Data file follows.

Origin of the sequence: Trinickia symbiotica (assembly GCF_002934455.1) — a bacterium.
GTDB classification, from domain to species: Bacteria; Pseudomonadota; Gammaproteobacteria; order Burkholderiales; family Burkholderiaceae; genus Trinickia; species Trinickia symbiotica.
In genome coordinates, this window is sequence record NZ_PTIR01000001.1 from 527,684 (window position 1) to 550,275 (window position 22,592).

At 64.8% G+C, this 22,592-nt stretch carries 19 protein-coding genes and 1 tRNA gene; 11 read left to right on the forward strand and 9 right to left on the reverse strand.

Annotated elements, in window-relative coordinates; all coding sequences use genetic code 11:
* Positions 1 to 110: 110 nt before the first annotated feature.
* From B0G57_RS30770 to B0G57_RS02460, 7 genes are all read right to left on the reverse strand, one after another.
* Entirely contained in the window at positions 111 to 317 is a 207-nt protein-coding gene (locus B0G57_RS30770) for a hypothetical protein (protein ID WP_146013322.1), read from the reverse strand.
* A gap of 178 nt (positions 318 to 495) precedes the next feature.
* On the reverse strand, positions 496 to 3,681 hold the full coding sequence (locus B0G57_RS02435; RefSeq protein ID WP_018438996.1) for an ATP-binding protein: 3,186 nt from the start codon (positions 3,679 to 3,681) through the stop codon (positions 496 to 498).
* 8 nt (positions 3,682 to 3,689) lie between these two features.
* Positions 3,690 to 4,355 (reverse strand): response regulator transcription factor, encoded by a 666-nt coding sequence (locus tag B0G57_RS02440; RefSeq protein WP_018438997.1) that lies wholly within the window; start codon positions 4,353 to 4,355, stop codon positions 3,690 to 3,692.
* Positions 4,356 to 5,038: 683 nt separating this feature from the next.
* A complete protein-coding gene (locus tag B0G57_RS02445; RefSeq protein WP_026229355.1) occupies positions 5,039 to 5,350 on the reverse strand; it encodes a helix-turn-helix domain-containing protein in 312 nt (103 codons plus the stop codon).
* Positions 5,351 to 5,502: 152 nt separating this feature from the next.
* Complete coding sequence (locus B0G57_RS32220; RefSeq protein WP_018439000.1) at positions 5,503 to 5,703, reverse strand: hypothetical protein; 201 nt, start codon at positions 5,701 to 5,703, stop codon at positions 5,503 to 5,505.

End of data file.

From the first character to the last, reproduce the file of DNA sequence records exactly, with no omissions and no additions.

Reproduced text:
Origin of the sequence: Trinickia symbiotica (assembly GCF_002934455.1) — a bacterium.
GTDB classification, from domain to species: Bacteria; Pseudomonadota; Gammaproteobacteria; order Burkholderiales; family Burkholderiaceae; genus Trinickia; species Trinickia symbiotica.
In genome coordinates, this window is sequence record NZ_PTIR01000001.1 from 527,684 (window position 1) to 550,275 (window position 22,592).

At 64.8% G+C, this 22,592-nt stretch carries 19 protein-coding genes and 1 tRNA gene; 11 read left to right on the forward strand and 9 right to left on the reverse strand.

Annotated elements, in window-relative coordinates; all coding sequences use genetic code 11:
* Positions 1 to 110: 110 nt before the first annotated feature.
* From B0G57_RS30770 to B0G57_RS02460, 7 genes are all read right to left on the reverse strand, one after another.
* Entirely contained in the window at positions 111 to 317 is a 207-nt protein-coding gene (locus B0G57_RS30770) for a hypothetical protein (protein ID WP_146013322.1), read from the reverse strand.
* A gap of 178 nt (positions 318 to 495) precedes the next feature.
* On the reverse strand, positions 496 to 3,681 hold the full coding sequence (locus B0G57_RS02435; RefSeq protein ID WP_018438996.1) for an ATP-binding protein: 3,186 nt from the start codon (positions 3,679 to 3,681) through the stop codon (positions 496 to 498).
* 8 nt (positions 3,682 to 3,689) lie between these two features.
* Positions 3,690 to 4,355 (reverse strand): response regulator transcription factor, encoded by a 666-nt coding sequence (locus tag B0G57_RS02440; RefSeq protein WP_018438997.1) that lies wholly within the window; start codon positions 4,353 to 4,355, stop codon positions 3,690 to 3,692.
* Positions 4,356 to 5,038: 683 nt separating this feature from the next.
* A complete protein-coding gene (locus tag B0G57_RS02445; RefSeq protein WP_026229355.1) occupies positions 5,039 to 5,350 on the reverse strand; it encodes a helix-turn-helix domain-containing protein in 312 nt (103 codons plus the stop codon).
* Positions 5,351 to 5,502: 152 nt separating this feature from the next.
* Complete coding sequence (locus B0G57_RS32220; RefSeq protein WP_018439000.1) at positions 5,503 to 5,703, reverse strand: hypothetical protein; 201 nt, start codon at positions 5,701 to 5,703, stop codon at positions 5,503 to 5,505.